One of the serious issues with the net is information overload. Between email groups, IRC chatter, IMs, text messages, FaceBook Status updates, blogs, rss feeds and twitter, it becomes, at a certain point, too much download from the sturdy tubes to your brain. With our ongoing need for constant immediate gratification, we open the floodgates to all input sources and, many times, overwhelm ourselves.
In the last week, I’ve been spammed by Twitter to the point that I had to stop following two people. This does not count Wil Weaton whom I adore, but he tweets too much and until I turned off ‘No @replies unless they’re to me!’ on my Twitter prefs, I couldn’t bear to follow. No, in the last 7 days, I’ve had to kick off WBEZ and nprpolitics for spamming the living daylights out of me.
WBEZ livetweeted the recent Chicago Town Hall, and in doing so, racked up
1200 120 tweets in 4 hours. I’m sure you can do the per minute math yourself, but the point was that while I was trying to tweet, read my friend’s tweets, and reply, I got spammed to the point that I could no longer follow anyone but WBEZ. And when I bitched, they said, in essence, ‘Use a better Twitter client’. My first reply was filled with swear words (I didn’t tweet it). My second reply was actually twittered and, I felt, polite and fair. WBEZ, the next day, looked back and saw they lost 12 followers. So they listened to me (and others) and made a WBEZLive account for livetweets.
Then, last night, nprpolitics livetweeted the Presidential Address, and pulled off 1000 tweets in an hour, before I turned them off. When I bitched, they said they did it all year and, I presume, no one complained. Guess what? I’m complaining! This is a complaint! They practically typed in every word the President said. Now, I like Obama and I was interested, but that was gratuitous. Have you people never heard of the radio!? Everyone was airing it! If you weren’t need a computer or a tv or a radio, then maybe, MAYBE, this was a good idea. If you happened to allow nprpolitics to tweet your phone. At which point you got 1000 SMS in an hour, which probably went over your monthly limit on text messages. Can you see the problem now?
Everyone’s answer was ‘Use a better client! Try TweetDeck to filter out what you don’t want to read!’ That’s not a solution, people. That’s you, saying you don’t give a damn about your followers. Twittering is not about spewing garbage into the air. It’s not a velcrometer where you throw stuff up and see what sticks. I used to say that’s what a blog was for, but these days, I think that’s what a private, never goes online, journal is for. Full stop. If you put stuff on the internet, it’s for public discussion and consumption. You can’t live in a vacuum and, because of how prevalent the data you put out is in other people’s lives, you can’t be ignorant of how much you put out there.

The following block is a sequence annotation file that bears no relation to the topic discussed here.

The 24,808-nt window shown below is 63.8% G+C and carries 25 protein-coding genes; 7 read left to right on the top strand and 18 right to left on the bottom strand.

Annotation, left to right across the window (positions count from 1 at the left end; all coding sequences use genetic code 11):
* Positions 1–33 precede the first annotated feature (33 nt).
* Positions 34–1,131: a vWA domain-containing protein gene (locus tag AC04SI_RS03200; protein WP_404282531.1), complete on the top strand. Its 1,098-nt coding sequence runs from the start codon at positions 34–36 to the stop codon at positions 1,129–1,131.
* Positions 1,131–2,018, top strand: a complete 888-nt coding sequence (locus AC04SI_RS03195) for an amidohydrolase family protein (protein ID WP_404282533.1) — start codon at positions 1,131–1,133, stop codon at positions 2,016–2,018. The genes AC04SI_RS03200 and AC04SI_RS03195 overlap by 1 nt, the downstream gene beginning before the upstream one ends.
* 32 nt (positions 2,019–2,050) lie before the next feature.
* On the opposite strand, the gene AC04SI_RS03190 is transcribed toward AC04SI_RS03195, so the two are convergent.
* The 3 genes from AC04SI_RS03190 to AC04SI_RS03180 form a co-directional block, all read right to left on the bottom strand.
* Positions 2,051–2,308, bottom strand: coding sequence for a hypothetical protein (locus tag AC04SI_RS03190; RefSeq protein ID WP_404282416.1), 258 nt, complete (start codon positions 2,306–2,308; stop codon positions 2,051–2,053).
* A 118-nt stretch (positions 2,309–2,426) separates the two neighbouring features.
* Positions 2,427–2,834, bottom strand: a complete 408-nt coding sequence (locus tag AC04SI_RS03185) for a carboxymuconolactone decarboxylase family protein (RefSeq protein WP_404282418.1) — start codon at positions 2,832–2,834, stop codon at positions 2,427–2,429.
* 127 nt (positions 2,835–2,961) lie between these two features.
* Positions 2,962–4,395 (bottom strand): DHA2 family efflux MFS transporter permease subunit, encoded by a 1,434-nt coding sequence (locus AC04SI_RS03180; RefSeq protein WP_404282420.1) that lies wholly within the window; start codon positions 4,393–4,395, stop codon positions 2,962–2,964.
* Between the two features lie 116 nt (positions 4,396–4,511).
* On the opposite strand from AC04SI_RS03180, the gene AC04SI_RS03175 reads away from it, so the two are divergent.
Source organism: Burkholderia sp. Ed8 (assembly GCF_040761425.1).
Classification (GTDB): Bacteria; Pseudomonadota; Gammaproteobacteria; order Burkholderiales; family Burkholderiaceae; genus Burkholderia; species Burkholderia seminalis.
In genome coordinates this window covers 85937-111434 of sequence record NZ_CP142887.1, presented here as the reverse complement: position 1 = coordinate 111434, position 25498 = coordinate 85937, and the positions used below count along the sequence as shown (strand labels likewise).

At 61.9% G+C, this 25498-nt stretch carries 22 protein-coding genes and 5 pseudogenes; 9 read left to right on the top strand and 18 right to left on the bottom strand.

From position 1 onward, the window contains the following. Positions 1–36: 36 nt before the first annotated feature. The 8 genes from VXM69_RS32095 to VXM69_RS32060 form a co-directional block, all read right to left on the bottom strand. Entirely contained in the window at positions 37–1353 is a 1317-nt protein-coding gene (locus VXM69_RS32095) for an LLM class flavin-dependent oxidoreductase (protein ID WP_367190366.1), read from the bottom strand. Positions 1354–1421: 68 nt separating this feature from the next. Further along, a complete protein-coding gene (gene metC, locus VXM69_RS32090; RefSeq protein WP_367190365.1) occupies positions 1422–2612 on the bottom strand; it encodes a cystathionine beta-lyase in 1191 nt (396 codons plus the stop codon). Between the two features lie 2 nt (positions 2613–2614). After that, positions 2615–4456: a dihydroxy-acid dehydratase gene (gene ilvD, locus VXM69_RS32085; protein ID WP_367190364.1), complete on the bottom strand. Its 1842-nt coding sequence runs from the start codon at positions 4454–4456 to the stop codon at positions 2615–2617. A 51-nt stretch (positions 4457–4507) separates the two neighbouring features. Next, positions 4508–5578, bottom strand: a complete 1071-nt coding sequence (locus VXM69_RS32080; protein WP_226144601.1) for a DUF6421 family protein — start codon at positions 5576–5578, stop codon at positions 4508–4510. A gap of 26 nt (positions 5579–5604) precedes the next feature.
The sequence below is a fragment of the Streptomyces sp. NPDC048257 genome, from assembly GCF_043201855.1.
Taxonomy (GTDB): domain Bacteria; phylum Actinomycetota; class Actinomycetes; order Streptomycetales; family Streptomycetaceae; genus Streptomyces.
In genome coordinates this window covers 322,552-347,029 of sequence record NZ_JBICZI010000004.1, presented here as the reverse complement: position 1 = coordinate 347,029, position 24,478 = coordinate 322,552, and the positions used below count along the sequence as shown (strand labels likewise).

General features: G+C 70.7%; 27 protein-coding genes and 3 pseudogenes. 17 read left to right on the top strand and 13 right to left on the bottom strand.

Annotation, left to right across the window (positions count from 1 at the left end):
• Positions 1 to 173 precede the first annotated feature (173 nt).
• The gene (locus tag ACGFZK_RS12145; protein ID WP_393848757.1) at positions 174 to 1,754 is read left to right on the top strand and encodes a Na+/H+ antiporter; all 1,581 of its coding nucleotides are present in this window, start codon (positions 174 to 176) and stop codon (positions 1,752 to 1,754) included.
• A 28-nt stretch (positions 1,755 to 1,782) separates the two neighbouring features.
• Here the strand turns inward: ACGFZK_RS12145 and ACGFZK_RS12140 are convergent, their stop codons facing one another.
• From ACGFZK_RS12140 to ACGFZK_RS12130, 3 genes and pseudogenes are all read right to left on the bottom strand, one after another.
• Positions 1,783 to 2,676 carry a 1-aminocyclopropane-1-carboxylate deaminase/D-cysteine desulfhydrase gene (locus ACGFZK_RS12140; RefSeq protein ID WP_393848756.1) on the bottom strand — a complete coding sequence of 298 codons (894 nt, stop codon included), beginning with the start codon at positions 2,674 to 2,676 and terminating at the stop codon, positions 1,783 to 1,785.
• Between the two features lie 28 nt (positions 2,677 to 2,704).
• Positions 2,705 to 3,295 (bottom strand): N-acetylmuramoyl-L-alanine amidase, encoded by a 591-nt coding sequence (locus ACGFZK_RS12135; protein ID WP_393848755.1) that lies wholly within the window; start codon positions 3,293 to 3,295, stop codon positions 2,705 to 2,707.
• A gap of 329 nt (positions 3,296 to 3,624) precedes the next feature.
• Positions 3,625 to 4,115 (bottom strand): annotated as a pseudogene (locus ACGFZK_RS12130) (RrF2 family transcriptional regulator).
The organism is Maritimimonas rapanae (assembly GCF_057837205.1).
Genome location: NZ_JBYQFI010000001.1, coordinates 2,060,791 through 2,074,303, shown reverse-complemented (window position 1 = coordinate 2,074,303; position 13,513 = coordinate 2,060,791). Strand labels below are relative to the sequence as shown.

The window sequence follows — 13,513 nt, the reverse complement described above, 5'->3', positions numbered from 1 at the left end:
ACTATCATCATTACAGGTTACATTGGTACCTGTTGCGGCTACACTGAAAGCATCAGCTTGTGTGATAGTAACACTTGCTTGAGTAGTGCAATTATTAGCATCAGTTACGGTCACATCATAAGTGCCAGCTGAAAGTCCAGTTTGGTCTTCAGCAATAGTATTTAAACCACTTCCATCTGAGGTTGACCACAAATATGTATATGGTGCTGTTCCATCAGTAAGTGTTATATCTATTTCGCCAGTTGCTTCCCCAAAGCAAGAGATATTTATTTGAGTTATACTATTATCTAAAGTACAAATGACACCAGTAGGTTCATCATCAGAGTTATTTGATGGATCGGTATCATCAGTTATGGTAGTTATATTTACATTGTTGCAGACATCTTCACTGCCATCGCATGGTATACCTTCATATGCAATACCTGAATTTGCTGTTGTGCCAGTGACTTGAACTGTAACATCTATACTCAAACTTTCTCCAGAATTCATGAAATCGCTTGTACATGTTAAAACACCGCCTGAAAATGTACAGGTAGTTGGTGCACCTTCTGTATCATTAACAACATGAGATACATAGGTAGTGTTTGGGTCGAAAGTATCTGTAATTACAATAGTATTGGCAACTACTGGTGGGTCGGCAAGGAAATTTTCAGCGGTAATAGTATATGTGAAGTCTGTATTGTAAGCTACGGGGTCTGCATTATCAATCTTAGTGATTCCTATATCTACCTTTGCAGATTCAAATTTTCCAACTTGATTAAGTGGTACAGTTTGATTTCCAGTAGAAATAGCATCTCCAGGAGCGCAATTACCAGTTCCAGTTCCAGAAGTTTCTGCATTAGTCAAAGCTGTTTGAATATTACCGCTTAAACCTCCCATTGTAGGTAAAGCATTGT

By LiveTweeting, nprpolitics and WBEZ each put 140000 characters of data out there. How much was fluff? That’s too much information and, I think, goes against the very tenet of Twitter.
When asked “Isn’t Twitter just too much information?“, Twitter replied with this:
No, in fact, Twitter solves information overload by changing expectations traditionally associated with online communication. At Twitter, we ask one question, “What are you doing?”
Either Twitter needs to address this shift in use to communication vs databarfing, or they need to address how they handle LiveTwittering. Limit people to 60 posts an hour, for example! That’s one a minute, and that’s pretty damn reasonable. Implement some flood-control. Otherwise it’s going to become impossible to keep track of tweets without these third-party tools, who are subject to breaking any time Twitter wants to change their API.
Sitting on the fence won’t help anyone.